NYPIRG: NYers Are Entitled To A ‘Neutral’ Casino Ballot Proposal

As promised, the New York Public Interest Research Group has submitted an amicus (friend of the court) brief in support of the lawsuit that challenges the wording of the ballot proposal on casino expansion that voters will be asked to decide on Election Day next month.

NYPIRG is careful to point out in its brief that it does not have a formal position on whether voters should support or reject the constitutional amendment that would allow up to seven non-Indian run casinos to be built across upstate.

But the good government organization does take issue with the wording of the proposal that was tweaked by the Cuomo administration to cast casino expansion in the best possible light and then subsequently approved by the state Board of Elections in a meeting that was not public.

NYPIRG says it is “deeply troubled” by the wording, which “seems to go beyond explanatory or descriptive and trespass into advocacy” by highlighting all the potential benefits of more gaming in New York – lower property taxes, more education aid and job creation – but makes no mention of any of the downsides, like an increase in gambling addiction.

“Simply put, NYPIRG believes that New Yorkers are entitled to a neutral ballot proposal – not one which subtly or overtly nudges a voter in a particular direction,” the brief states.

The case, brought by Brooklyn attorney Eric Snyder, is due in court for a hearing at 9:30 a.m. tomorrow in Albany. The case will be heard by acting state Supreme Court Justice Richard Platkin, who happens to be a former counsel to ex-Gov. George Pataki.

NYPIRG amicus brief submitted in opposition to casino amendment wording by liz_benjamin6490

Who Is Getting The Most From Gambling Interests?

Gambling interests have contributed a cominbed $3.2 million to political candidates and committees since 2011, an analysis from Common Cause released this morning found.

The report shows the political campaign committees for the Assembly Democrats and Senate Republicans were the top recipients of the gambling interests largesse, receiving $414,750 and $403,750 respectively.

Third on the list was the gubernatorial campaign of Gov. Andrew Cuomo, who first pushed for the amendment to expand casino gambling in New York beyond American Indian tribes in 2012. He has received $361,500 from the gambling industry since 2011, the report found.

Also on the list are the lawmakers who lead the legislative committes on racing and wagering, Sen. John Bonacic ($84,836) and Assemblyman Gary Pretlow ($64,659).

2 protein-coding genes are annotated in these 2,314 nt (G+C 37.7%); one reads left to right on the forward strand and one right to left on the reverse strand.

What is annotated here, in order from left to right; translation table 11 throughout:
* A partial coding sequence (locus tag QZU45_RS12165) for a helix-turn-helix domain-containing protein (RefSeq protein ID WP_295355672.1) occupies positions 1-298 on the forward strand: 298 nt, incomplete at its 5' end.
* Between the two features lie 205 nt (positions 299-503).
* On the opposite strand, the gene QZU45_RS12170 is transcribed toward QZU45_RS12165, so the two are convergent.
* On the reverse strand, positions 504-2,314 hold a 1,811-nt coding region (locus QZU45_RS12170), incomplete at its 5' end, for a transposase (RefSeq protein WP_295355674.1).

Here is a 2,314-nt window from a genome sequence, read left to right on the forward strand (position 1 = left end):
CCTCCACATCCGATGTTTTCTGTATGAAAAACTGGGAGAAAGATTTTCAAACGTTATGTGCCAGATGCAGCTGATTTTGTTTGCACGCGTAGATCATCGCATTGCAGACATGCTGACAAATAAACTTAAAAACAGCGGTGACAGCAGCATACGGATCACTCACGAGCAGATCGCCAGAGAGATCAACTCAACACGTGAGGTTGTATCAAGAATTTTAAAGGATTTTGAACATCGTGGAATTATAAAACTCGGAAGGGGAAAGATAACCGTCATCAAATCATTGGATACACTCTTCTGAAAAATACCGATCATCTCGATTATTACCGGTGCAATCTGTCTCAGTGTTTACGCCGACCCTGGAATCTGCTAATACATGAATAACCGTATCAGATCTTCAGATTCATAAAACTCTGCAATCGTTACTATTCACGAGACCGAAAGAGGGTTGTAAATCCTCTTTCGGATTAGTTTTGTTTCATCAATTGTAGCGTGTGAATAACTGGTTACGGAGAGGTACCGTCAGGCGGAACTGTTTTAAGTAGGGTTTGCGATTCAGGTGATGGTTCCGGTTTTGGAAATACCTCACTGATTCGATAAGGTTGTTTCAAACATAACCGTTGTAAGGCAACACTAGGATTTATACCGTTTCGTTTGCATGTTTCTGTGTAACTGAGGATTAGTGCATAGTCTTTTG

The top benefactors include the New York Gaming Association, a consortium that has contributed $543,051. The Seneca Nation, which inked a revenue sharing and exclusivity contract with the state this year, contributed $525,650.

The money from casino and gambling interests is coming to the forefront as a new political action committee of business leaders, unions and politicians begins a push for the casino amendment. The committee, New York Jobs Now, is registered as a ballot referendum committee that can raise unlimited amounts of cash.

Language that would have prohibited gaming companies seeking to build casinos in the state from contributing to political campaigns and candidates was removed this year from the enabling legislation approved this year by the Legislature. Officials said the language was constitutionally questionable.

“New York’s lax campaign finance laws make it possible for high rollers, like the gambling industry, to dictate public policy. The problem is that the rules of the game are stacked against average voters and the house always wins. We need campaign finance reform now to ensure that politicians are accountable to the people, not the highest pay-out,” said Susan Lerner, Executive Director of Common Cause/NY.

If voters next month approve the amendment, four casinos would be built in the first wave of construction. The casinos would be restricted to three regions: The Catskills, the Albany area and the Southern Tier.

Here’s a chart for reference:


Full-Court Casino Press

From the morning memo:

There is just over a month to go before New Yorkers decide whether to expand casino gambling in New York and allow non-American Indian developers to build facilities in three different regions of the state.

It is one of the more controversial amendments to be put before voters in recent years.

Unlike, say, changes to how the state budget is put together, some voters are truly ambivalent over whether expanding gambling in the state is a net positive, given some of the less savory social ills that come with it.

The Cuomo administration does not seem to be leaving much to chance this month.

First this week came the unveiling of the umbrella group NY Jobs Now, a coalition of unions, business leaders and elected officials who back the amendment.

Left unsaid in its announcement on Monday was what the group actually is: A political referendum committee registered with the state Board of Elections that can raise unlimited amounts of cash to pursue its agenda.

As we noted on the blog yesterday, the group’s committee isn’t the only one out there backing the amendment. Given how much money is at stake with the approval of casino gambling, it’s very possible a large amount of cash will be raised.

The committee is the all the more eyebrow-raising given that Pat Barrett, who is listed as being a member of NY Jobs Now, is also on the governor’s Moreland Commission on Public Corruption, which is investigating the state’s campaign-finance laws.